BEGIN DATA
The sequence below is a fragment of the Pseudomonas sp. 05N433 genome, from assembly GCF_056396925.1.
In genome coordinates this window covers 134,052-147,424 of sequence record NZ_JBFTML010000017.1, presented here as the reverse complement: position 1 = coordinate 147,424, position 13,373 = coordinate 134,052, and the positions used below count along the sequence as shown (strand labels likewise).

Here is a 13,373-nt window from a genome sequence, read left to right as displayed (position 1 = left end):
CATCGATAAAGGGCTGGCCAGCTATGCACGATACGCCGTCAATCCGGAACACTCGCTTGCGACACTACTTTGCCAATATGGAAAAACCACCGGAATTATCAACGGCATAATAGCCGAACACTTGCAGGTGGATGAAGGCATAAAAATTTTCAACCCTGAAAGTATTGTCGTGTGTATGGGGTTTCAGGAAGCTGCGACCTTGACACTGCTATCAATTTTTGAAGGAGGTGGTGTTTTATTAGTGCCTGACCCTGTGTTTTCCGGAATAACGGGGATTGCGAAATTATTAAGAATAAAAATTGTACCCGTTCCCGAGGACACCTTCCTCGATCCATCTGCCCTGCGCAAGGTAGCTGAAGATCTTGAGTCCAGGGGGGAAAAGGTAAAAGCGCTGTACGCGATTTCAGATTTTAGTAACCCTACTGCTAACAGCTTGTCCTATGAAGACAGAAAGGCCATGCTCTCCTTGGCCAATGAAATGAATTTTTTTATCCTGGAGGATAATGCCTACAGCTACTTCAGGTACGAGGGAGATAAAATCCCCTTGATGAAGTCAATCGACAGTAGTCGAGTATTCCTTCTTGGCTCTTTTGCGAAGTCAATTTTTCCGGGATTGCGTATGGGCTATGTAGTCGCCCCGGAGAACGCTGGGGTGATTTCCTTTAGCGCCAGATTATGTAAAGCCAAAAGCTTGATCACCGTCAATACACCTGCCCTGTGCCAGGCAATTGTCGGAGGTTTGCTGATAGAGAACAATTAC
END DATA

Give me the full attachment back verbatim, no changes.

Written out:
The sequence below is a fragment of the Pseudomonas sp. 05N433 genome, from assembly GCF_056396925.1.
In genome coordinates this window covers 134,052-147,424 of sequence record NZ_JBFTML010000017.1, presented here as the reverse complement: position 1 = coordinate 147,424, position 13,373 = coordinate 134,052, and the positions used below count along the sequence as shown (strand labels likewise).

Here is a 13,373-nt window from a genome sequence, read left to right as displayed (position 1 = left end):
CATCGATAAAGGGCTGGCCAGCTATGCACGATACGCCGTCAATCCGGAACACTCGCTTGCGACACTACTTTGCCAATATGGAAAAACCACCGGAATTATCAACGGCATAATAGCCGAACACTTGCAGGTGGATGAAGGCATAAAAATTTTCAACCCTGAAAGTATTGTCGTGTGTATGGGGTTTCAGGAAGCTGCGACCTTGACACTGCTATCAATTTTTGAAGGAGGTGGTGTTTTATTAGTGCCTGACCCTGTGTTTTCCGGAATAACGGGGATTGCGAAATTATTAAGAATAAAAATTGTACCCGTTCCCGAGGACACCTTCCTCGATCCATCTGCCCTGCGCAAGGTAGCTGAAGATCTTGAGTCCAGGGGGGAAAAGGTAAAAGCGCTGTACGCGATTTCAGATTTTAGTAACCCTACTGCTAACAGCTTGTCCTATGAAGACAGAAAGGCCATGCTCTCCTTGGCCAATGAAATGAATTTTTTTATCCTGGAGGATAATGCCTACAGCTACTTCAGGTACGAGGGAGATAAAATCCCCTTGATGAAGTCAATCGACAGTAGTCGAGTATTCCTTCTTGGCTCTTTTGCGAAGTCAATTTTTCCGGGATTGCGTATGGGCTATGTAGTCGCCCCGGAGAACGCTGGGGTGATTTCCTTTAGCGCCAGATTATGTAAAGCCAAAAGCTTGATCACCGTCAATACACCTGCCCTGTGCCAGGCAATTGTCGGAGGTTTGCTGATAGAGAACAATTAC